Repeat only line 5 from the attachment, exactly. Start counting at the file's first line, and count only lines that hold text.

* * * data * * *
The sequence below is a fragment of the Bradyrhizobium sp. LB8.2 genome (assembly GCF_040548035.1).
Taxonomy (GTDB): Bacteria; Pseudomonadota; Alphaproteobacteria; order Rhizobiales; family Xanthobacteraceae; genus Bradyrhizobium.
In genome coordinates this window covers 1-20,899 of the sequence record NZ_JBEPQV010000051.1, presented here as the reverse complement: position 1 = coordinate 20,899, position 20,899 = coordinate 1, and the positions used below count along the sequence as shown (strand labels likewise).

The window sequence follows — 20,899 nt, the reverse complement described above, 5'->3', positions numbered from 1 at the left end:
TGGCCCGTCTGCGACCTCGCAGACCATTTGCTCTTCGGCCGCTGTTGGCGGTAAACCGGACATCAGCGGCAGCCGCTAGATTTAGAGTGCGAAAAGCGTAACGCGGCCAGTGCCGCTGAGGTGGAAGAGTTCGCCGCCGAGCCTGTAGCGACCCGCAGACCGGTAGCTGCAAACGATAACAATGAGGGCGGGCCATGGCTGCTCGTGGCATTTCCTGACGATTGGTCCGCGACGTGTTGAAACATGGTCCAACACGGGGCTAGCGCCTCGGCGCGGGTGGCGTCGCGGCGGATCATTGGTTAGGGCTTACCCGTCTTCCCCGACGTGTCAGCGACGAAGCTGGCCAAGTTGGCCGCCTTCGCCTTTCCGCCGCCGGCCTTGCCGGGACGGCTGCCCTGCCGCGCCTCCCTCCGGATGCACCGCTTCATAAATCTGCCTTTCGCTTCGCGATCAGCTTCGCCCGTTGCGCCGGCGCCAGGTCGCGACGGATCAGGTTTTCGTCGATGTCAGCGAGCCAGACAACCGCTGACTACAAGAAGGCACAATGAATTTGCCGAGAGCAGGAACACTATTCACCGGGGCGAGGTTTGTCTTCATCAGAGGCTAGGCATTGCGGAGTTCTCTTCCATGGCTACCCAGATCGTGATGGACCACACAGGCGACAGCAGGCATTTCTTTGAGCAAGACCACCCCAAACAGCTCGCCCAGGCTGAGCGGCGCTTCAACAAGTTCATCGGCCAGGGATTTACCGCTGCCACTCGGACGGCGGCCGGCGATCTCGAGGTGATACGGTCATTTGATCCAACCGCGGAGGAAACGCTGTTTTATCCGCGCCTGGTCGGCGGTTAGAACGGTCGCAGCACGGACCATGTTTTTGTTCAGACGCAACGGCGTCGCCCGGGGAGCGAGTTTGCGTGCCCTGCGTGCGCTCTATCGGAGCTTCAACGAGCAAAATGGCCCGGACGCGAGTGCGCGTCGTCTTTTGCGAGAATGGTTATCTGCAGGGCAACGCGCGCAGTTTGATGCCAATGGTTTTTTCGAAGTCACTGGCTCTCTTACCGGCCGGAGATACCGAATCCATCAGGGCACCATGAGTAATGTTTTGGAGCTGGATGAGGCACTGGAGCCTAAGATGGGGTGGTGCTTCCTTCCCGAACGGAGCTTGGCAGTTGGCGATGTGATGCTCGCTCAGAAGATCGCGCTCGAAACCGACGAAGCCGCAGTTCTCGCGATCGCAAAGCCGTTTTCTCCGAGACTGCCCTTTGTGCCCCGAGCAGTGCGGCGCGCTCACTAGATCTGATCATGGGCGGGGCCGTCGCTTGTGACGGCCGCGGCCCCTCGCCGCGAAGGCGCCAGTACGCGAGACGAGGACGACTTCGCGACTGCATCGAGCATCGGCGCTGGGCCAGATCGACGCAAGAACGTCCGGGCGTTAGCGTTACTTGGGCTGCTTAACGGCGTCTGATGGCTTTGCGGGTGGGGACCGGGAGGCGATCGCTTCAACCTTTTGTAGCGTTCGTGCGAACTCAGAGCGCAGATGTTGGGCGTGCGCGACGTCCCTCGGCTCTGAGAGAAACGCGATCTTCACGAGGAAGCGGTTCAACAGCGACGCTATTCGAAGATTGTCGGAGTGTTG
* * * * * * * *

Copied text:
TGGCCCGTCTGCGACCTCGCAGACCATTTGCTCTTCGGCCGCTGTTGGCGGTAAACCGGACATCAGCGGCAGCCGCTAGATTTAGAGTGCGAAAAGCGTAACGCGGCCAGTGCCGCTGAGGTGGAAGAGTTCGCCGCCGAGCCTGTAGCGACCCGCAGACCGGTAGCTGCAAACGATAACAATGAGGGCGGGCCATGGCTGCTCGTGGCATTTCCTGACGATTGGTCCGCGACGTGTTGAAACATGGTCCAACACGGGGCTAGCGCCTCGGCGCGGGTGGCGTCGCGGCGGATCATTGGTTAGGGCTTACCCGTCTTCCCCGACGTGTCAGCGACGAAGCTGGCCAAGTTGGCCGCCTTCGCCTTTCCGCCGCCGGCCTTGCCGGGACGGCTGCCCTGCCGCGCCTCCCTCCGGATGCACCGCTTCATAAATCTGCCTTTCGCTTCGCGATCAGCTTCGCCCGTTGCGCCGGCGCCAGGTCGCGACGGATCAGGTTTTCGTCGATGTCAGCGAGCCAGACAACCGCTGACTACAAGAAGGCACAATGAATTTGCCGAGAGCAGGAACACTATTCACCGGGGCGAGGTTTGTCTTCATCAGAGGCTAGGCATTGCGGAGTTCTCTTCCATGGCTACCCAGATCGTGATGGACCACACAGGCGACAGCAGGCATTTCTTTGAGCAAGACCACCCCAAACAGCTCGCCCAGGCTGAGCGGCGCTTCAACAAGTTCATCGGCCAGGGATTTACCGCTGCCACTCGGACGGCGGCCGGCGATCTCGAGGTGATACGGTCATTTGATCCAACCGCGGAGGAAACGCTGTTTTATCCGCGCCTGGTCGGCGGTTAGAACGGTCGCAGCACGGACCATGTTTTTGTTCAGACGCAACGGCGTCGCCCGGGGAGCGAGTTTGCGTGCCCTGCGTGCGCTCTATCGGAGCTTCAACGAGCAAAATGGCCCGGACGCGAGTGCGCGTCGTCTTTTGCGAGAATGGTTATCTGCAGGGCAACGCGCGCAGTTTGATGCCAATGGTTTTTTCGAAGTCACTGGCTCTCTTACCGGCCGGAGATACCGAATCCATCAGGGCACCATGAGTAATGTTTTGGAGCTGGATGAGGCACTGGAGCCTAAGATGGGGTGGTGCTTCCTTCCCGAACGGAGCTTGGCAGTTGGCGATGTGATGCTCGCTCAGAAGATCGCGCTCGAAACCGACGAAGCCGCAGTTCTCGCGATCGCAAAGCCGTTTTCTCCGAGACTGCCCTTTGTGCCCCGAGCAGTGCGGCGCGCTCACTAGATCTGATCATGGGCGGGGCCGTCGCTTGTGACGGCCGCGGCCCCTCGCCGCGAAGGCGCCAGTACGCGAGACGAGGACGACTTCGCGACTGCATCGAGCATCGGCGCTGGGCCAGATCGACGCAAGAACGTCCGGGCGTTAGCGTTACTTGGGCTGCTTAACGGCGTCTGATGGCTTTGCGGGTGGGGACCGGGAGGCGATCGCTTCAACCTTTTGTAGCGTTCGTGCGAACTCAGAGCGCAGATGTTGGGCGTGCGCGACGTCCCTCGGCTCTGAGAGAAACGCGATCTTCACGAGGAAGCGGTTCAACAGCGACGCTATTCGAAGATTGTCGGAGTGTTG